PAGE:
The peace talks have been bumpy and extended much longer than Santos or anyone else anticipated
In this Jan. 4, 2016, file photo, Juliana, 20 (L) and Mariana, 24, rebel soldiers for the 36th Front of the Revolutionary Armed Forces of Colombia, or FARC, listen to a commander speak on the peace negotiations between the rebels and the Colombian government, in a hidden camp in Antioquia state, in the northwest Andes of Colombia. Colombian President Juan Manuel Santos said Tuesday, June 21, that his government may reach an agreement on a bilateral ceasefire with leftist rebels as early as this week. (AP Photo/Rodrigo Abd,File), photo: AP/Rodrigo Abd, File
22 of June 2016 10:46:55
HAVANA — Colombia's government and leftist rebels announced Wednesday that they have reached a deal on a ceasefire that would be the last major step toward ending Latin America's oldest guerrilla war.President Juan Manuel Santos will travel to Cuba Thursday to unveil details of the agreement with the Revolutionary Armed Forces of Colombia, or FARC. U.N. Secretary-General Ban Ki-moon announced he also would be present to witness the signing of the deal.The presidents of Cuba, Venezuela and Chile — the three nations sponsoring the now almost four-year-old peace talks in Havana — were also expected, and the Obama administration was sending its special envoy to the talks, former diplomat Bernard Aronson.[caption id="attachment_23247" align="aligncenter" width="1024"] Marco León Calarca (C) member of the Revolutionary Armed Forces of Colombia, or FARC, talks to reporters accompanied by the head of press of the delegation of the Colombian government Marcela Duran (L) during the announcement of a deal on bilateral ceasefire in Havana, Cuba, Wednesday, June 22, 2016. Photo: Cubadebate, via AP[/caption]Colombia's conflict has killed more than 220,000 people and displaced millions since 1964. But a 15-year, U.S.-backed military offensive thinned the rebels' ranks and forced its aging leaders to the negotiating table in 2012.Momentum had been building toward a breakthrough after Santos said this week that he hoped to end a half-century of bloodshed by July 20, marking Colombia's declaration of independence from Spain.But Wednesday's agreement went further than expected, removing all doubt that a final deal is around the corner.In addition to announcing a framework for the ceasefire, both sides said they agreed on how the FARC's estimated 7,000 fighters will demobilize and hand over their weapons, as well as the security guarantees that will be provided to leftist activists after the conflict ends. Negotiators in January tasked the U.N. with monitoring adherence to an eventual ceasefire and resolving disputes emerging from the demobilization.With the latest advances, only few minor pending items remain, the biggest being how the final deal will be ratified and given legal force so that it won't unravel should a more conservative government succeed Santos, who leaves office in 2018.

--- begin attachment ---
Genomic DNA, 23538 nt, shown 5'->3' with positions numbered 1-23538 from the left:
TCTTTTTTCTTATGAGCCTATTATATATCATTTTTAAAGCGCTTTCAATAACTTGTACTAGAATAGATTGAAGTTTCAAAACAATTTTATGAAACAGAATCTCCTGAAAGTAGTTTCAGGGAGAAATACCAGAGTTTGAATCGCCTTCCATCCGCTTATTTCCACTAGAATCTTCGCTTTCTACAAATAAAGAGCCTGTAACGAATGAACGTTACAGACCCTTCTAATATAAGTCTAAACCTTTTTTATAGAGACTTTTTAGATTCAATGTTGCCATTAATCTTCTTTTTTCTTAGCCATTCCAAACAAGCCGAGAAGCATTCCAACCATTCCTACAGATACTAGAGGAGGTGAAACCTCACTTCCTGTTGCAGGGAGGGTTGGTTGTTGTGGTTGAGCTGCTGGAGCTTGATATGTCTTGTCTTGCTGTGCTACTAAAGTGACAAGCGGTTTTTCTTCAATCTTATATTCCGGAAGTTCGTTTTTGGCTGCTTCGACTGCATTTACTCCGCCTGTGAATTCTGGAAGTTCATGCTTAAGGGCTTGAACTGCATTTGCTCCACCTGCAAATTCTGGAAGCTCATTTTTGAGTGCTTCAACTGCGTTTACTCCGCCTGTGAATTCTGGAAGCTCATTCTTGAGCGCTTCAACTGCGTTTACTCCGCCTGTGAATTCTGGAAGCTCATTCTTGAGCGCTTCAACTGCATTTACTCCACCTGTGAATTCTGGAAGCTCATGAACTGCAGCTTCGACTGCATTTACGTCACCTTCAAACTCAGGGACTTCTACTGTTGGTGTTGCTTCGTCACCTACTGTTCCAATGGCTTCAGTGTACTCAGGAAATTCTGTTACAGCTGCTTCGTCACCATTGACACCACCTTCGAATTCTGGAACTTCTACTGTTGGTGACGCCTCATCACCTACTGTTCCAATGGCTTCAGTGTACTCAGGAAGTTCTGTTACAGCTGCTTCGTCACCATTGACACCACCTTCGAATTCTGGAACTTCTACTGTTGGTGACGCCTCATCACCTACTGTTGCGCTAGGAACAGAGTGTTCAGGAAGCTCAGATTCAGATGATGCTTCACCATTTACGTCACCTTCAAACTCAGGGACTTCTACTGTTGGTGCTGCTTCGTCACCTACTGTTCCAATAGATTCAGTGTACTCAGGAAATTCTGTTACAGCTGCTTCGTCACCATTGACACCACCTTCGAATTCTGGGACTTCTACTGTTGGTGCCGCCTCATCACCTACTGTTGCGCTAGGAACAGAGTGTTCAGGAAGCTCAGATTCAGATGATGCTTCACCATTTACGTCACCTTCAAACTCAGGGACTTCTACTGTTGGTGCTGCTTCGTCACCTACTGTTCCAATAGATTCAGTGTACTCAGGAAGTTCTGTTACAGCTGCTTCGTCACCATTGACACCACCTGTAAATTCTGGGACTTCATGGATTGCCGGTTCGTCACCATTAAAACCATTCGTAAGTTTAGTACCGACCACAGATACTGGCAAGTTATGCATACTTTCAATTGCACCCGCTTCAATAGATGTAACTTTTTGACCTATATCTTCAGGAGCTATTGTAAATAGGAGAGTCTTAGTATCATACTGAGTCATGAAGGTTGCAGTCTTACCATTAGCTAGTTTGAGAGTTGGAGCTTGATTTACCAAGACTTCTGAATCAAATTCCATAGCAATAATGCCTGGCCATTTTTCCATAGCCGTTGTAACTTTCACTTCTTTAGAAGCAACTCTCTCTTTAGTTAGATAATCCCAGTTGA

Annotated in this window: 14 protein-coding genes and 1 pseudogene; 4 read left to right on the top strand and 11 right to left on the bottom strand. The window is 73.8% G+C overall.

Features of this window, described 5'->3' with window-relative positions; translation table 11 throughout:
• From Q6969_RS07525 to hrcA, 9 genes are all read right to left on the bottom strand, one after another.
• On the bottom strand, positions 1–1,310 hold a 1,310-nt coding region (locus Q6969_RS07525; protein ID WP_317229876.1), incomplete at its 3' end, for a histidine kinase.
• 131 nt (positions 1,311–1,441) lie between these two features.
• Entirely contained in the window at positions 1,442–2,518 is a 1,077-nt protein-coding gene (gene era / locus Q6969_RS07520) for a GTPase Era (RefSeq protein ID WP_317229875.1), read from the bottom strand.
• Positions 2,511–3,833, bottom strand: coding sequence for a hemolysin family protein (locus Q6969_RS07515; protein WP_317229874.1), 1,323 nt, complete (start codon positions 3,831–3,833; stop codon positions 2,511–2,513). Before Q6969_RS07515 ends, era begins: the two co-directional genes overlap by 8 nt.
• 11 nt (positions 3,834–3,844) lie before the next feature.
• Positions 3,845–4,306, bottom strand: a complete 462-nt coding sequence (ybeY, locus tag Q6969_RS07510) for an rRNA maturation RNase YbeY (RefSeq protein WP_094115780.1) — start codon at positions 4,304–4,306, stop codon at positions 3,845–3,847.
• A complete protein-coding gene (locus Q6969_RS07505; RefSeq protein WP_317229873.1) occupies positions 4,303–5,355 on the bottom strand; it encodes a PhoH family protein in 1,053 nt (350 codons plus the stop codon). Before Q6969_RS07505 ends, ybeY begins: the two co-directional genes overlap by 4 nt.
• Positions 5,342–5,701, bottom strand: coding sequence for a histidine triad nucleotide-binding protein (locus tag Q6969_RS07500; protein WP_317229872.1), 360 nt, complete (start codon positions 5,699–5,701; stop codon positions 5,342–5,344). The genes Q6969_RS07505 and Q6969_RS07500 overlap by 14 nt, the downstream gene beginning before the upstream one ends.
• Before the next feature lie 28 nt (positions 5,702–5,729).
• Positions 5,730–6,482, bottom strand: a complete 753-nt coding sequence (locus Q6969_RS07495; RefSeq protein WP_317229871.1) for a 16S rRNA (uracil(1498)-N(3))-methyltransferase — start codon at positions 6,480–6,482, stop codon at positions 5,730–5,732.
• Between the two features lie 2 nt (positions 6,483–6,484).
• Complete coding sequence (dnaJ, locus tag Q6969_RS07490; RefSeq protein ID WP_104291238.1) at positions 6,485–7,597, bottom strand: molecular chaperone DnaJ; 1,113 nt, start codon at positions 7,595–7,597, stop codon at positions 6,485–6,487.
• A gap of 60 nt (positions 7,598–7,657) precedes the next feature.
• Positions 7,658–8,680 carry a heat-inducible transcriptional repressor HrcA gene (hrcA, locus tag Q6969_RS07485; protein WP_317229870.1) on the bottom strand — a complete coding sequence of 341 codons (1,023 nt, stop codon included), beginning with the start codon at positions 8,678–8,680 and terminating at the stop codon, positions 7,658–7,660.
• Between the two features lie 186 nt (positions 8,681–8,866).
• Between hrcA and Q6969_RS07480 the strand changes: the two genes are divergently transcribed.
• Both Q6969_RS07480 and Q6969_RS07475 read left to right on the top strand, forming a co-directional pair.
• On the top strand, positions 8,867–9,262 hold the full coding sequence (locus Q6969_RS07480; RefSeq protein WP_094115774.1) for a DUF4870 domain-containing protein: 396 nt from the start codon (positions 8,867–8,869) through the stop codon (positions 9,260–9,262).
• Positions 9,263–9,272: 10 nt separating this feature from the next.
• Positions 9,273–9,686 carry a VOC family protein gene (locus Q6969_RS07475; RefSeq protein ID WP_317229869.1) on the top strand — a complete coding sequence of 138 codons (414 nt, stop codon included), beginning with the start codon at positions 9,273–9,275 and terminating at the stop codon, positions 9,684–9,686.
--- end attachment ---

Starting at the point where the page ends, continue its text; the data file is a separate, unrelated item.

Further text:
MIKE WEISSENSTEINJOSH GOODMAN